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Posts Tagged ‘demolition alert’

Velocity Nightclub in the Henderson Building, 2007. Photo © Charles Denson

Velocity Nightclub in the Henderson Building, 2007. Photo © Charles Denson

This is the seldom-seen interior of the Henderson Building, which Thor Equities has announced plans to demolish and replace with a one-story shopping mall. Is this building “structurally questionable and potentially dangerous” as Thor’s press release claims? We don’t think so, nor does Save Coney Island, which issued their own press release today condemning Thor’s plan to demolish the Henderson, Grashorn and Bank of Coney Island buildings as well as the Shore Hotel.

“Thor’s demolition plan would destroy Coney Island’s history and undermine its unique appeal,” said Save Coney Island spokesman Juan Rivero. “It is a short-sighted squandering of the tremendous potential of these buildings to provide a distinctive Coney Island experience.”

The Velocity Nightclub occupied the second floor on the Bowery side of the former Henderson Music Hall until Thor bought the building and evicted them. “The second floor is completely renovated with original brick and steel exposed. It was the balcony of the theater,” says historian Charles Denson, author of Coney Island Lost & Found.

Vintage Postcard of Henderson's Music Hall Stage in Coney Island. Cezar Del Valle Collection

Vintage Postcard of Henderson's Music Hall Stage in Coney Island. Cezar Del Valle Collection

As we noted in February, the Henderson Music Hall was nominated for landmark designation by Coney Island USA, but has yet to be calendared by the City’s Landmarks Preservation Commission. Its chances are thought to be slim since the building has been altered extensively. It was even cut in half! There’s also the unfortunate fact that the Henderson is owned by real estate speculator Joe Sitt of Thor Equities and occupies a prime site at the corner of Surf and Stillwell that has been rezoned for a high rise hotel. City rezoning documents detail the history of the Henderson Music Hall:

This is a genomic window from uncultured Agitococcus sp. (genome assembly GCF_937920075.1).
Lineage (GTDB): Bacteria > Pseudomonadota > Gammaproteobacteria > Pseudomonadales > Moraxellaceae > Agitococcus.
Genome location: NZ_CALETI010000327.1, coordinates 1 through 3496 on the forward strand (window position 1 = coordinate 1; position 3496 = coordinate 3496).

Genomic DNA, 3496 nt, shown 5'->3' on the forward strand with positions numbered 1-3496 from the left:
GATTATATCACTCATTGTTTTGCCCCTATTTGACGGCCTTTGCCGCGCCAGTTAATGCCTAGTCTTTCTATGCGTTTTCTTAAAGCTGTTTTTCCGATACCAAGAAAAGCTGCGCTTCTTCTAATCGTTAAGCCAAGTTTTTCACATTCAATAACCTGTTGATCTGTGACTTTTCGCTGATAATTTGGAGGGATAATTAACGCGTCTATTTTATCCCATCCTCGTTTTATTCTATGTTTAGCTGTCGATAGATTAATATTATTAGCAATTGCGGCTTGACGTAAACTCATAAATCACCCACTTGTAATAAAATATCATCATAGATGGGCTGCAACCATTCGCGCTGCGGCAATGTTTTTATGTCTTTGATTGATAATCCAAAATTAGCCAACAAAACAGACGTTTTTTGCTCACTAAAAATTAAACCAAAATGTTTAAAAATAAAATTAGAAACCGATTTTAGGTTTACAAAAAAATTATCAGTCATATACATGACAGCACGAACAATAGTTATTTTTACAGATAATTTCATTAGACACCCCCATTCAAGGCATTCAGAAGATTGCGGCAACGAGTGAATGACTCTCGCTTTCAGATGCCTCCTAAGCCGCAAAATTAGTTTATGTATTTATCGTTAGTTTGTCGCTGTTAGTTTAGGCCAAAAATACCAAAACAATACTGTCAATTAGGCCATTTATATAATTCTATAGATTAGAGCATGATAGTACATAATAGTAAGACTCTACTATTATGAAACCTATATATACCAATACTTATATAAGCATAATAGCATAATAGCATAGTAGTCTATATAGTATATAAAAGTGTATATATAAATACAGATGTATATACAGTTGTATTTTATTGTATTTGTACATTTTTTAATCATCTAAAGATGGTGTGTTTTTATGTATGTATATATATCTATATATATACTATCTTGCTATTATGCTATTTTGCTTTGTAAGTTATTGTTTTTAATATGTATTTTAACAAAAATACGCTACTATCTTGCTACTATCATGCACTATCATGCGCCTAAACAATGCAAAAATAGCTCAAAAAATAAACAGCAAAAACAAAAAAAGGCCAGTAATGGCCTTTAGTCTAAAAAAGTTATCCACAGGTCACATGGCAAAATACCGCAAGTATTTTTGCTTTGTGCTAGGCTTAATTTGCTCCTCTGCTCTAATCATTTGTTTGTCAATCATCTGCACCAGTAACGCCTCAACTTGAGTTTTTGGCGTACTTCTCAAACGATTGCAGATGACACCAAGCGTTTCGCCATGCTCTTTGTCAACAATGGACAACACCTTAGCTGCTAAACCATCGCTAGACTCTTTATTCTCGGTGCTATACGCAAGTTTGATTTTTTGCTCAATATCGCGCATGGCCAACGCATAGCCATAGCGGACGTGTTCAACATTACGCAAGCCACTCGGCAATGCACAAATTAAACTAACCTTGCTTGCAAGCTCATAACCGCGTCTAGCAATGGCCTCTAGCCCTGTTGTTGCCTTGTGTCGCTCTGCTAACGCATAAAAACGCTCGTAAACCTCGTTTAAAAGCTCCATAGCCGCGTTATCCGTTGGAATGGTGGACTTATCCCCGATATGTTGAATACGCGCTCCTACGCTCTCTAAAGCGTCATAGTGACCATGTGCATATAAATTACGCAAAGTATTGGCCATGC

Fred Henderson opened the 3-story brick music hall on Stillwell Avenue at the Bowery around 1900. Henderson’s establishment began as a restaurant at Bowery and Henderson Walk in 1881. When that building burned in 1899, Henderson constructed the new structure to the designs of John B. McElfatrick. The original Italianate southern façade (which fronts on the Bowery) has brick piers, corbelling, stone window lintels, and a bracketed cornice. In 1923, Stillwell Avenue south of Surf Avenue was created by the widening of Stratton’s Walk, and Henderson’s Music Hall was cut in half. At that time, a new brick façade with decorative panels and a stepped parapet was added to the Stillwell Avenue frontage. Additional alterations include modern storefronts and replaced windows. The music hall operated until 1926 and featured such music and vaudeville acts as Al Jolson, the Marx Brothers, and Sophie Tucker. During its run, Henderson’s Music Hall was an important Coney Island entertainment venue. From 1926 to 1984, the building housed the World of Wax Musee. The former Henderson’s Music Hall has been extensively altered. This property was identified in the inventory of potential resources prepared by Coney Island USA.